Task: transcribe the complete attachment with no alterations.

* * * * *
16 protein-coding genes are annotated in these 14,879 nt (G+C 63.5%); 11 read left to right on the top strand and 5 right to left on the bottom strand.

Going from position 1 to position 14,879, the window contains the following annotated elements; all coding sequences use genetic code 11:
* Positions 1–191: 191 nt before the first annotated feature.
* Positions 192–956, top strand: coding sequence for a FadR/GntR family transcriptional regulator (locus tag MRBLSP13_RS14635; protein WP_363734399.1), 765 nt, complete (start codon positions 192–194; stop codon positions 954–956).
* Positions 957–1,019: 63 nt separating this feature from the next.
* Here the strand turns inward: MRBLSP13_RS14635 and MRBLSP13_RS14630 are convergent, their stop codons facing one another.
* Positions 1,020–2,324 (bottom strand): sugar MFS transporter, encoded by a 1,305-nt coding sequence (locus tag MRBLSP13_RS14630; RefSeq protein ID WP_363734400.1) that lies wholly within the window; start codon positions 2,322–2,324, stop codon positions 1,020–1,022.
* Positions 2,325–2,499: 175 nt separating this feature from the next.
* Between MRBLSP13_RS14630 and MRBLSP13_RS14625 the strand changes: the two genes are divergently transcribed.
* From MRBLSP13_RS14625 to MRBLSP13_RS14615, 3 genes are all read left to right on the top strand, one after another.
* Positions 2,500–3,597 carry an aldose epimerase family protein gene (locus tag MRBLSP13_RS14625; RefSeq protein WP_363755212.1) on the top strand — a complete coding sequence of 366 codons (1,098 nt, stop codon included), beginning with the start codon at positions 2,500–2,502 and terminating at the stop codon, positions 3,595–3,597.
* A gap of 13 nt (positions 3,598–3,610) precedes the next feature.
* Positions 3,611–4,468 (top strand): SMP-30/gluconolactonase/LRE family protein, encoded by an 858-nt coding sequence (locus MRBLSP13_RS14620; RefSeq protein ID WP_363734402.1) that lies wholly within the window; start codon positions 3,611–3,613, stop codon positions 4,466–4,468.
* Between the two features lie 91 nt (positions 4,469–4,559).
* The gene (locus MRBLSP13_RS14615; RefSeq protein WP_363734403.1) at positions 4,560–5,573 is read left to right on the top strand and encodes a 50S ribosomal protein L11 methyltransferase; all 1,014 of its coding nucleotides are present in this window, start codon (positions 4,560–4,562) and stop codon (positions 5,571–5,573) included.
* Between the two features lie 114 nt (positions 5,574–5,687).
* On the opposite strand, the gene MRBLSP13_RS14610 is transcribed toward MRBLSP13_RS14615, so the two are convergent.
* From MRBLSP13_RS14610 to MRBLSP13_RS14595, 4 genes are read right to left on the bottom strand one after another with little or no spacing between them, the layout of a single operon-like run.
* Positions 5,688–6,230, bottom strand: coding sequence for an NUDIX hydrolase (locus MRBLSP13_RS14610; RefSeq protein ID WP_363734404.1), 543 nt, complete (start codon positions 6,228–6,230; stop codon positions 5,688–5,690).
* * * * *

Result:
16 protein-coding genes are annotated in these 14,879 nt (G+C 63.5%); 11 read left to right on the top strand and 5 right to left on the bottom strand.

Going from position 1 to position 14,879, the window contains the following annotated elements; all coding sequences use genetic code 11:
* Positions 1–191: 191 nt before the first annotated feature.
* Positions 192–956, top strand: coding sequence for a FadR/GntR family transcriptional regulator (locus tag MRBLSP13_RS14635; protein WP_363734399.1), 765 nt, complete (start codon positions 192–194; stop codon positions 954–956).
* Positions 957–1,019: 63 nt separating this feature from the next.
* Here the strand turns inward: MRBLSP13_RS14635 and MRBLSP13_RS14630 are convergent, their stop codons facing one another.
* Positions 1,020–2,324 (bottom strand): sugar MFS transporter, encoded by a 1,305-nt coding sequence (locus tag MRBLSP13_RS14630; RefSeq protein ID WP_363734400.1) that lies wholly within the window; start codon positions 2,322–2,324, stop codon positions 1,020–1,022.
* Positions 2,325–2,499: 175 nt separating this feature from the next.
* Between MRBLSP13_RS14630 and MRBLSP13_RS14625 the strand changes: the two genes are divergently transcribed.
* From MRBLSP13_RS14625 to MRBLSP13_RS14615, 3 genes are all read left to right on the top strand, one after another.
* Positions 2,500–3,597 carry an aldose epimerase family protein gene (locus tag MRBLSP13_RS14625; RefSeq protein WP_363755212.1) on the top strand — a complete coding sequence of 366 codons (1,098 nt, stop codon included), beginning with the start codon at positions 2,500–2,502 and terminating at the stop codon, positions 3,595–3,597.
* A gap of 13 nt (positions 3,598–3,610) precedes the next feature.
* Positions 3,611–4,468 (top strand): SMP-30/gluconolactonase/LRE family protein, encoded by an 858-nt coding sequence (locus MRBLSP13_RS14620; RefSeq protein ID WP_363734402.1) that lies wholly within the window; start codon positions 3,611–3,613, stop codon positions 4,466–4,468.
* Between the two features lie 91 nt (positions 4,469–4,559).
* The gene (locus MRBLSP13_RS14615; RefSeq protein WP_363734403.1) at positions 4,560–5,573 is read left to right on the top strand and encodes a 50S ribosomal protein L11 methyltransferase; all 1,014 of its coding nucleotides are present in this window, start codon (positions 4,560–4,562) and stop codon (positions 5,571–5,573) included.
* Between the two features lie 114 nt (positions 5,574–5,687).
* On the opposite strand, the gene MRBLSP13_RS14610 is transcribed toward MRBLSP13_RS14615, so the two are convergent.
* From MRBLSP13_RS14610 to MRBLSP13_RS14595, 4 genes are read right to left on the bottom strand one after another with little or no spacing between them, the layout of a single operon-like run.
* Positions 5,688–6,230, bottom strand: coding sequence for an NUDIX hydrolase (locus MRBLSP13_RS14610; RefSeq protein ID WP_363734404.1), 543 nt, complete (start codon positions 6,228–6,230; stop codon positions 5,688–5,690).